This is a history of the spread and dominance of North American linguistic theory, concentrating on the influential ideas of Bloomfield and Chomsky. It gives an account of the development and continuity of three dominant ideas in linguistics: the study of formal relations can and should be separated from that of meaning; sentences are composed of linear configurations of morphemes; many aspects of grammar are determined genetically. This is an invaluable survey for all linguists wishing to trace the origins of their discipline.
In the glory days of high modernist formalism it was anathema to speak about the content of a work of art. Those days are gone, and critical practice now is largely thematic practice. A focus on the themes of literature informs feminist, new historicist, ethnic, and even second-generation deconstructionist approaches. However, such practice is not always recognized. The specter of theoretically impoverished positivism still haunts thematic analysis, making it the approach to literature that dare not speak its name. This volume brings together for the first time an international group of writers, critics, and theoreticians who have thought deeply about this issue. How can we determine the theme of a given text? May the focus on form be the theme of a certain moment? Can the motif be understood as a formal category? What operations permit us to say that three or four texts constitute variants of the same theme? The contributors challenge the conventional dismissal of "merely" thematic approaches and offer the reader different ways of tackling the issue of what a piece of writing is "about." The work here comes out of such diverse intellectual traditions as Russian film theory, French phenomenology, Foucault, narratology, the Frankfurt School, intellectual history (Geistesgeschichte), psychoanalytic criticism, linguistics, ideological criticism, Proppian folklore studies, and computerized plot summary models. In addition to a collection of aphorisms from Plato to Robert Coover and a group of general and theoretical essays, this volume contains examples of practical engagement with such topics as literary history, Shakespeare, autumn poetry, anti-Semitism, fading colors, bachelors, Richard Wagner, and the Mexican Revolution. No comparable volume exists.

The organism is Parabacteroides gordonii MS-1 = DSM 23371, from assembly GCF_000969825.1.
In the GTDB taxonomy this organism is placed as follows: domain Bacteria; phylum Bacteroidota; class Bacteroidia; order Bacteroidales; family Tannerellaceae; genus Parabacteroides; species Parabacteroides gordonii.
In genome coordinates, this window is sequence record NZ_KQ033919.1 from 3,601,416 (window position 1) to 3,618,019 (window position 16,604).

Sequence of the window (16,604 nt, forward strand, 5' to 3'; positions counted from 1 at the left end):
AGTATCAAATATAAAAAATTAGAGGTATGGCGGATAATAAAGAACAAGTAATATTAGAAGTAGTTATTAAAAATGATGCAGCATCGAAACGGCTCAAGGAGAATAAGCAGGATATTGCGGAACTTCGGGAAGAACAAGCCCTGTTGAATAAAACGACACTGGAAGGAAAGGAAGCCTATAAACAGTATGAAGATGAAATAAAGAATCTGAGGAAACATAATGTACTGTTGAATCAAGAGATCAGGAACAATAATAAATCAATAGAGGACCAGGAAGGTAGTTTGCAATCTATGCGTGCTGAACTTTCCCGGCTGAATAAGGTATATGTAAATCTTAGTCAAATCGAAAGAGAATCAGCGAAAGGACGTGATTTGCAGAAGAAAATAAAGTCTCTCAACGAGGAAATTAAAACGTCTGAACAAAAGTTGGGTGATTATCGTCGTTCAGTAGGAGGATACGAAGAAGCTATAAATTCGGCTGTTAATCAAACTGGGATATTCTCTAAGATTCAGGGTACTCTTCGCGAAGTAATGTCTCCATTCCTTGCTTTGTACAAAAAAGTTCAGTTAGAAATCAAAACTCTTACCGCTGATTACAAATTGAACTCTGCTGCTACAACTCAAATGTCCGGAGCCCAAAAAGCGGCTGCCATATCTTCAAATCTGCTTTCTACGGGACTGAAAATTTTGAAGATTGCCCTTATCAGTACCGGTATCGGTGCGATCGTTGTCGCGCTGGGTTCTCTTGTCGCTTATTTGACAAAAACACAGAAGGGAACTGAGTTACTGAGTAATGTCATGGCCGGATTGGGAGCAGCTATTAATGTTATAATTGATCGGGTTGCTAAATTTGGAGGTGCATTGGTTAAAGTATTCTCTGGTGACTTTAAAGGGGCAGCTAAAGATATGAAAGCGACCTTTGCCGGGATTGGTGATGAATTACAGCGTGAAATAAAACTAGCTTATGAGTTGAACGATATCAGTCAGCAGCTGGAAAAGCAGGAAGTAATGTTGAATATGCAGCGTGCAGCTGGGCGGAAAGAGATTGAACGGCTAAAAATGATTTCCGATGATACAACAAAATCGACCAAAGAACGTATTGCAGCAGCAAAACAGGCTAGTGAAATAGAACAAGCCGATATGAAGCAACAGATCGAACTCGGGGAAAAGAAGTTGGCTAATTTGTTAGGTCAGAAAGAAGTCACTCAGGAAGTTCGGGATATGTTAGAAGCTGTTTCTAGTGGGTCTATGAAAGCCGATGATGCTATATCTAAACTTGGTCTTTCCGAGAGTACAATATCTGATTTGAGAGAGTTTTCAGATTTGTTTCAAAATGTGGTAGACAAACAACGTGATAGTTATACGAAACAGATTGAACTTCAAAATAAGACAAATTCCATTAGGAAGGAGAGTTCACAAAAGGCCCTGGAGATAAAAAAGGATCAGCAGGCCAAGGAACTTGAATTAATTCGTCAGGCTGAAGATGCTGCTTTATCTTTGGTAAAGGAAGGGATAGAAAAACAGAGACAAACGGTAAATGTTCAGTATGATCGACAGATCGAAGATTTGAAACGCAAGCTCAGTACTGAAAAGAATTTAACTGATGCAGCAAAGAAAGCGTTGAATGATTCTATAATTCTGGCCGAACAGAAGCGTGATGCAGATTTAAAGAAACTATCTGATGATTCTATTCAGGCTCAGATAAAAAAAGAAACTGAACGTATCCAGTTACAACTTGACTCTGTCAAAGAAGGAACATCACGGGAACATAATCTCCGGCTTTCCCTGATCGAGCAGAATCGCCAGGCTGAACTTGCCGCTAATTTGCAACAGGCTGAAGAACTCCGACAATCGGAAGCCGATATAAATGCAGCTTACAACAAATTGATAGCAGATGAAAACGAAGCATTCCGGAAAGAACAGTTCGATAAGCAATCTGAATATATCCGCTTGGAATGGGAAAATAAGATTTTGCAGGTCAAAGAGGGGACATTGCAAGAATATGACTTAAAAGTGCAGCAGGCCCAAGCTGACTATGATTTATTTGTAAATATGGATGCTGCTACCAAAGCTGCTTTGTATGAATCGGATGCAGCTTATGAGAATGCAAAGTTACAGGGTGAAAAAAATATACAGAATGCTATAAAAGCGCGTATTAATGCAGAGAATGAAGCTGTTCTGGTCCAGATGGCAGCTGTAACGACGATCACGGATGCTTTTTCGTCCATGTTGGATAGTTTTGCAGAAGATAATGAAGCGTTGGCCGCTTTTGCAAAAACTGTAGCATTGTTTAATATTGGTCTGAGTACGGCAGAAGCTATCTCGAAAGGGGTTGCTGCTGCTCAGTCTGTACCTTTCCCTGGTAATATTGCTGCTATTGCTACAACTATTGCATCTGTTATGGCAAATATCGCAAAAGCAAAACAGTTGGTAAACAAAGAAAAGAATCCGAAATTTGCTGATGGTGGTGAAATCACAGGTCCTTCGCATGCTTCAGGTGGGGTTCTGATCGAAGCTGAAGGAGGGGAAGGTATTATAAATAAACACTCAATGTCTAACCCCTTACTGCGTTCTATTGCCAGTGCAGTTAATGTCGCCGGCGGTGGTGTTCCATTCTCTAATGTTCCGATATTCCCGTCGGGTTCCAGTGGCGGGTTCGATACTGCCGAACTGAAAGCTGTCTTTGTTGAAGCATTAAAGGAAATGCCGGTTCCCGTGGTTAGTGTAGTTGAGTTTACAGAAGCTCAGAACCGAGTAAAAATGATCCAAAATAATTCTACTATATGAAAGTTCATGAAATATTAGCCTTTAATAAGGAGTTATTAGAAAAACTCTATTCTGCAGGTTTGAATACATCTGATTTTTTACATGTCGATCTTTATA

The papers in this volume examine the current role of grammatical functions in transformational syntax in two ways: (i) through largely theoretical considerations of their status, and (ii) through detailed analyses for a wide variety of languages. Taken together the chapters in this volume present a comprehensive view of how transformational syntax characterizes the elusive but often useful notions of subject and object, examining how subject and object properties are distributed among various functional projections, converging sometimes in particular languages.
Linguistics: The Cambridge Survey is a comprehensive introduction to current research in all branches of the field of linguistics, from syntactic theory to ethnography of speaking, from signed language to the mental lexicon, from language acquisition to discourse analysis. Each chapter has been written by a specialist particularly distinguished in his or her field who has accepted the challenge of reviewing the current issues and future prospects in sufficient depth for the scholar and with sufficient clarity for the student. Each volume can be read independently and has a particular focus. In both its scope and in its approach the Survey is a unique and fundamental work of reference. It undoubtedly fulfils the editor's principal aim of providing a wealth of information, insight and ideas that will excite and challenge all readers with an interest in linguistics.